Drilon cited the case of Vietnam which had been vocal in asserting its rights and condemning China for its aggressiveness in staking its claim to the disputed waters, a region believed to be holding vast reserves of natural resources.

Drilon said that foreign direct investments from China for the year 2017 stood at $31 million, “very minimal” compared to the $600 million from Japan and $160 from the United States.

“Vietnam, in 2017, got from Chinese direct investment was US$2.170 billion contrasted to our US$31 million. That indicates the non-connection between the policy of appeasement as contrasted to Vietnam’s policy of confrontation,” he said.

Bilateral trade between the Philippines and China stood at $21.94 billion in 2016 while that between Vietnam and China was at $71.85 billion, he said.

Tourist arrivals in Vietnam from China reached four million in 2017 while in the Philippines it was only 968,447.

Duterte has been trying to forge closer ties to China in an effort to court Chinese money and investments in the country.

He has also chosen to take a non-confrontational approach to China’s increasing militarization of the South China Sea dispute and to back-burn a 2016 United Nations-backed tribunal ruling invalidating much of Beijing’s expansive claims to the disputed seas.

Drilon also urged the Senate to conduct an audit of the country’s foreign policy, saying that the chamber is the partner of the executive department in conducting the country’s foreign relations.

“It is only correct that the Senate be informed of how foreign relations are being conducted; otherwise we will be in the dark, and therefore, I support that proposed review of our relationship with China,” Drilon, a former justice secretary and Senate president, said.

“We are making the call addressed to the chair of the committee to assert the Senate’s role as a partner in the conduct of foreign affairs. The Senate lead should take a serious look at this and assert the role of the Senate in this area.”

Drilon said that the Philippines should be more assertive of its rights in the South China Sea and of the 2016 ruling.

Aside from China and the Philippines, a host of regional countries also have competing claims to the seas, through which $3 trillion worth of trade annually passes.




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Philippine President’s Plan To Arm Community Leaders Creates Possible New Rule of Law Nighmare — “It’s a wild, wild west scenario.”

June 14, 2018

The Philippines interior ministry said on Wednesday that it plans to acquire pistols for community leaders willing to fight crime, sparking fears of more lawless bloodshed in the country’s violent crackdown on drugs.

Rodrigo Duterte, the Philippine president, said on Tuesday that he was considering arming community leaders, known as “barangay” captains, after pledging that officials who opted to fight the war against drugs would have his full support.

Last week he promised to provide the same legal protection to barangay captains as he did to soldiers or police, vowing that they “will never go to jail” if they shot suspected criminals while performing their official duties.

Martin Dino, the interior department undersecretary responsible for the country’s 42,000 barangays, told Reuters that handguns would be provided for free, or private purchases subsidised, on the condition that the barangay captains were not involved in illegal drugs.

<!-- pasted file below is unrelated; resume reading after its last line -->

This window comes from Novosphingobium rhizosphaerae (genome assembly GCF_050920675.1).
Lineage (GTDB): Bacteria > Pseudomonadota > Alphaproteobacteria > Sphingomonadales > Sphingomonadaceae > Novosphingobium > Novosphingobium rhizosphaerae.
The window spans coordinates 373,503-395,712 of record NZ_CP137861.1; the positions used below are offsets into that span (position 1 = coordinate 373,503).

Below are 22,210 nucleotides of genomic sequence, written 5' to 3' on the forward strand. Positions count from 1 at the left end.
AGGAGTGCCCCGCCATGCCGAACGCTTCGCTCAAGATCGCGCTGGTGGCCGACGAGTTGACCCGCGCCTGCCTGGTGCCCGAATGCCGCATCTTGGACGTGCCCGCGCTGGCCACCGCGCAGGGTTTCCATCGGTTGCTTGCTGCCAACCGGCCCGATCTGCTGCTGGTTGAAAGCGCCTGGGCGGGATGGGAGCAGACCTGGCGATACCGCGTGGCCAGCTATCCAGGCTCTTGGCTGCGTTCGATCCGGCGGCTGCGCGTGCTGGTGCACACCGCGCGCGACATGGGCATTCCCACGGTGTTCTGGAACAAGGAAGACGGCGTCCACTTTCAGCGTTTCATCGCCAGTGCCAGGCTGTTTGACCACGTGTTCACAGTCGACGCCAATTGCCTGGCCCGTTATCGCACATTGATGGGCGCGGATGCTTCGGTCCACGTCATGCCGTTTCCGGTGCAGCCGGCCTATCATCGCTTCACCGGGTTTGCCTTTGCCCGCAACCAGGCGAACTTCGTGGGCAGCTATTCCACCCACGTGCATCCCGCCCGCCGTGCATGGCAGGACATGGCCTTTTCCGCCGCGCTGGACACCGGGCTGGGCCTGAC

Officials have justified the plan with the argument that community leaders are too afraid to report illegal drug activities.

Philippine President Rodrigo Duterte has been criticised for is war on drugs
Philippine President Rodrigo Duterte has been criticised for his war on drugs CREDIT: ERIK DE CASTRO/AFP

However, critics of Mr Duterte’s violent campaign against drugs fear that it will spiral further of control if more guns flood the streets.

Thousands of suspected drugs users and peddlers have been murdered in cold blood since Mr Duterte rose to power in June 2016 on a tough anti-drugs platform.

Many have been killed by masked assassins, who human rights groups have claimed have links to the police. They have accused the Philippine authorities allowing rampant extrajudicial killings to take place with apparent impunity.

The proposed plan to offer firearms to barangay chiefs was slammed by opposition politicians on Wednesday, reported ABS-CBN.

“Arming barangay captains of the 40,000 barangays simply means creating a private army of political kingpins in cities, provinces, and municipalities. It’s a wild, wild west scenario,” warned Edgar Erice, an inner city MP.

Representative Tom Villarin said the idea was a “recipe for disaster”.

He added: “With loose guns already a big problem, allowing more firearms even if licensed, would perpetuate a culture of violence and abuse of power by persons of authority.”

‘Freedom is fake’ without justice, Catholic Church leader says on Philippine Independence Day

June 12, 2018


Manila Archbishop Luis Antonio Cardinal Tagle blessing the palm fronds during a mass at the Manila Cathedral.

The STAR/Edd Gumban
Kristine Joy Patag ( – June 12, 2018 – 5:19pm

MANILA, Philippines — True liberty is without killings, Manila Archbishop Luis Antonio Cardinal Tagle said as the country commemorates the 120th anniversary of the Philippine Independence.

In a statement, the church leader lamented the continued killings of Filipinos within the country and even in foreign land.